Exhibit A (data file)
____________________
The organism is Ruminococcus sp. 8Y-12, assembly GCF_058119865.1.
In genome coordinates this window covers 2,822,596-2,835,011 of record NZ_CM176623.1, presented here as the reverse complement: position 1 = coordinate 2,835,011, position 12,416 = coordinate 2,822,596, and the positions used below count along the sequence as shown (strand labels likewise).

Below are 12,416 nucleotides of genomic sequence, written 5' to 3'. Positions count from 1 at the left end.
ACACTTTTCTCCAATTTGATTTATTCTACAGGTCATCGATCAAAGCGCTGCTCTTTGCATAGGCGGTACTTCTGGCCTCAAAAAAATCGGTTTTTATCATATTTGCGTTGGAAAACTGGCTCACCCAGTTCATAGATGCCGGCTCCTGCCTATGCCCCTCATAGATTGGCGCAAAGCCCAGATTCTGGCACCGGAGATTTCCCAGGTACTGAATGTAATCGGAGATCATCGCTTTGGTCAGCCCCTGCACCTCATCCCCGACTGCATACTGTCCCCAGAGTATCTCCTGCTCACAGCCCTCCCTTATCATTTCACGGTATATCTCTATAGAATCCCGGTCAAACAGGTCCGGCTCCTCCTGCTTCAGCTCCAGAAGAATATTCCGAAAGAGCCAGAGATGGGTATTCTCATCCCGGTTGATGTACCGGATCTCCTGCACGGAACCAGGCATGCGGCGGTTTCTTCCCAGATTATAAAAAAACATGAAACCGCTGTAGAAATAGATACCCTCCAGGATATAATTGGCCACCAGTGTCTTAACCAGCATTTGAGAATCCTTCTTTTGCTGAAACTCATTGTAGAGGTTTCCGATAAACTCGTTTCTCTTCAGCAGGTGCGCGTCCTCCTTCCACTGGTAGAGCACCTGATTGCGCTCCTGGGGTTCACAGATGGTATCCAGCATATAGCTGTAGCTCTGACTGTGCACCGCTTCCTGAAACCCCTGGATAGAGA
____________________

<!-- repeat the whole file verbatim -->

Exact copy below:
The organism is Ruminococcus sp. 8Y-12, assembly GCF_058119865.1.
In genome coordinates this window covers 2,822,596-2,835,011 of record NZ_CM176623.1, presented here as the reverse complement: position 1 = coordinate 2,835,011, position 12,416 = coordinate 2,822,596, and the positions used below count along the sequence as shown (strand labels likewise).

Below are 12,416 nucleotides of genomic sequence, written 5' to 3'. Positions count from 1 at the left end.
ACACTTTTCTCCAATTTGATTTATTCTACAGGTCATCGATCAAAGCGCTGCTCTTTGCATAGGCGGTACTTCTGGCCTCAAAAAAATCGGTTTTTATCATATTTGCGTTGGAAAACTGGCTCACCCAGTTCATAGATGCCGGCTCCTGCCTATGCCCCTCATAGATTGGCGCAAAGCCCAGATTCTGGCACCGGAGATTTCCCAGGTACTGAATGTAATCGGAGATCATCGCTTTGGTCAGCCCCTGCACCTCATCCCCGACTGCATACTGTCCCCAGAGTATCTCCTGCTCACAGCCCTCCCTTATCATTTCACGGTATATCTCTATAGAATCCCGGTCAAACAGGTCCGGCTCCTCCTGCTTCAGCTCCAGAAGAATATTCCGAAAGAGCCAGAGATGGGTATTCTCATCCCGGTTGATGTACCGGATCTCCTGCACGGAACCAGGCATGCGGCGGTTTCTTCCCAGATTATAAAAAAACATGAAACCGCTGTAGAAATAGATACCCTCCAGGATATAATTGGCCACCAGTGTCTTAACCAGCATTTGAGAATCCTTCTTTTGCTGAAACTCATTGTAGAGGTTTCCGATAAACTCGTTTCTCTTCAGCAGGTGCGCGTCCTCCTTCCACTGGTAGAGCACCTGATTGCGCTCCTGGGGTTCACAGATGGTATCCAGCATATAGCTGTAGCTCTGACTGTGCACCGCTTCCTGAAACCCCTGGATAGAGA